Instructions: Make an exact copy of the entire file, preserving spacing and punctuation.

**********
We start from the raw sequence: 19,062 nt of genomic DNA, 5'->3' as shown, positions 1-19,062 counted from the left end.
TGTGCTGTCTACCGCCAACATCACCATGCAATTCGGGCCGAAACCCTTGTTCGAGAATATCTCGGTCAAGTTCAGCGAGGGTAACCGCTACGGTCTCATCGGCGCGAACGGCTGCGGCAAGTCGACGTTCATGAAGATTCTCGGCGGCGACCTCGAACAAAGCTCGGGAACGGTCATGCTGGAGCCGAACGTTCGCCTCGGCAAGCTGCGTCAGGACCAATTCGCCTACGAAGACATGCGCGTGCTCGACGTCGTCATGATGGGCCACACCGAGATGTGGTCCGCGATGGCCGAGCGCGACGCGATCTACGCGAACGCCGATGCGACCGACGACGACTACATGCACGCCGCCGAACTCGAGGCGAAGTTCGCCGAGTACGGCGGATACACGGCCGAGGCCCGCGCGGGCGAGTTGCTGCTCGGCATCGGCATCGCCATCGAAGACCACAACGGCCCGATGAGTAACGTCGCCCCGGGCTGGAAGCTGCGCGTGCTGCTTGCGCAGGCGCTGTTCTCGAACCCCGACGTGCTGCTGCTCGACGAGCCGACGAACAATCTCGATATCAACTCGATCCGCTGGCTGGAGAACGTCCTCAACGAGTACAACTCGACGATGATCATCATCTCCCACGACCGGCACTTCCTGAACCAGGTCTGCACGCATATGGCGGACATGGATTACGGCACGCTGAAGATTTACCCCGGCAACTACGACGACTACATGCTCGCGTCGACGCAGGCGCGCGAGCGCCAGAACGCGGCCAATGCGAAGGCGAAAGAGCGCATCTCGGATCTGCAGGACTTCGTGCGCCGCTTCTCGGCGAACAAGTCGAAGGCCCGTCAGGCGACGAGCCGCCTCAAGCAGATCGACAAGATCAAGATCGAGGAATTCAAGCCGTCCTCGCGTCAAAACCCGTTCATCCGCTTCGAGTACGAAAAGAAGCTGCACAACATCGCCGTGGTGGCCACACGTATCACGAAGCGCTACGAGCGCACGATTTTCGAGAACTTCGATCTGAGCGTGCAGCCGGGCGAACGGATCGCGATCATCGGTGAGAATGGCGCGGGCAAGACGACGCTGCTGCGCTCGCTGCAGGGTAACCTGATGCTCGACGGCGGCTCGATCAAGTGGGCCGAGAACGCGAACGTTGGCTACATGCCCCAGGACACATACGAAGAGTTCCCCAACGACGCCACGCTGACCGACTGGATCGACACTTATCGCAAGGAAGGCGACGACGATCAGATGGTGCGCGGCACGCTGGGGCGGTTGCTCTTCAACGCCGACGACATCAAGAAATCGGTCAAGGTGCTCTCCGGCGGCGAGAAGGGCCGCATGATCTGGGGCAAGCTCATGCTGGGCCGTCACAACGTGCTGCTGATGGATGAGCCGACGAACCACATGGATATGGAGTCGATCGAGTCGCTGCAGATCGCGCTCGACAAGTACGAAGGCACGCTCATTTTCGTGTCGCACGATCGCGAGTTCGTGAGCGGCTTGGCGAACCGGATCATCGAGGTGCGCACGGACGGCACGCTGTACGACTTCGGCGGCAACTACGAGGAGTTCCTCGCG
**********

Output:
We start from the raw sequence: 19,062 nt of genomic DNA, 5'->3' as shown, positions 1-19,062 counted from the left end.
TGTGCTGTCTACCGCCAACATCACCATGCAATTCGGGCCGAAACCCTTGTTCGAGAATATCTCGGTCAAGTTCAGCGAGGGTAACCGCTACGGTCTCATCGGCGCGAACGGCTGCGGCAAGTCGACGTTCATGAAGATTCTCGGCGGCGACCTCGAACAAAGCTCGGGAACGGTCATGCTGGAGCCGAACGTTCGCCTCGGCAAGCTGCGTCAGGACCAATTCGCCTACGAAGACATGCGCGTGCTCGACGTCGTCATGATGGGCCACACCGAGATGTGGTCCGCGATGGCCGAGCGCGACGCGATCTACGCGAACGCCGATGCGACCGACGACGACTACATGCACGCCGCCGAACTCGAGGCGAAGTTCGCCGAGTACGGCGGATACACGGCCGAGGCCCGCGCGGGCGAGTTGCTGCTCGGCATCGGCATCGCCATCGAAGACCACAACGGCCCGATGAGTAACGTCGCCCCGGGCTGGAAGCTGCGCGTGCTGCTTGCGCAGGCGCTGTTCTCGAACCCCGACGTGCTGCTGCTCGACGAGCCGACGAACAATCTCGATATCAACTCGATCCGCTGGCTGGAGAACGTCCTCAACGAGTACAACTCGACGATGATCATCATCTCCCACGACCGGCACTTCCTGAACCAGGTCTGCACGCATATGGCGGACATGGATTACGGCACGCTGAAGATTTACCCCGGCAACTACGACGACTACATGCTCGCGTCGACGCAGGCGCGCGAGCGCCAGAACGCGGCCAATGCGAAGGCGAAAGAGCGCATCTCGGATCTGCAGGACTTCGTGCGCCGCTTCTCGGCGAACAAGTCGAAGGCCCGTCAGGCGACGAGCCGCCTCAAGCAGATCGACAAGATCAAGATCGAGGAATTCAAGCCGTCCTCGCGTCAAAACCCGTTCATCCGCTTCGAGTACGAAAAGAAGCTGCACAACATCGCCGTGGTGGCCACACGTATCACGAAGCGCTACGAGCGCACGATTTTCGAGAACTTCGATCTGAGCGTGCAGCCGGGCGAACGGATCGCGATCATCGGTGAGAATGGCGCGGGCAAGACGACGCTGCTGCGCTCGCTGCAGGGTAACCTGATGCTCGACGGCGGCTCGATCAAGTGGGCCGAGAACGCGAACGTTGGCTACATGCCCCAGGACACATACGAAGAGTTCCCCAACGACGCCACGCTGACCGACTGGATCGACACTTATCGCAAGGAAGGCGACGACGATCAGATGGTGCGCGGCACGCTGGGGCGGTTGCTCTTCAACGCCGACGACATCAAGAAATCGGTCAAGGTGCTCTCCGGCGGCGAGAAGGGCCGCATGATCTGGGGCAAGCTCATGCTGGGCCGTCACAACGTGCTGCTGATGGATGAGCCGACGAACCACATGGATATGGAGTCGATCGAGTCGCTGCAGATCGCGCTCGACAAGTACGAAGGCACGCTCATTTTCGTGTCGCACGATCGCGAGTTCGTGAGCGGCTTGGCGAACCGGATCATCGAGGTGCGCACGGACGGCACGCTGTACGACTTCGGCGGCAACTACGAGGAGTTCCTCGCG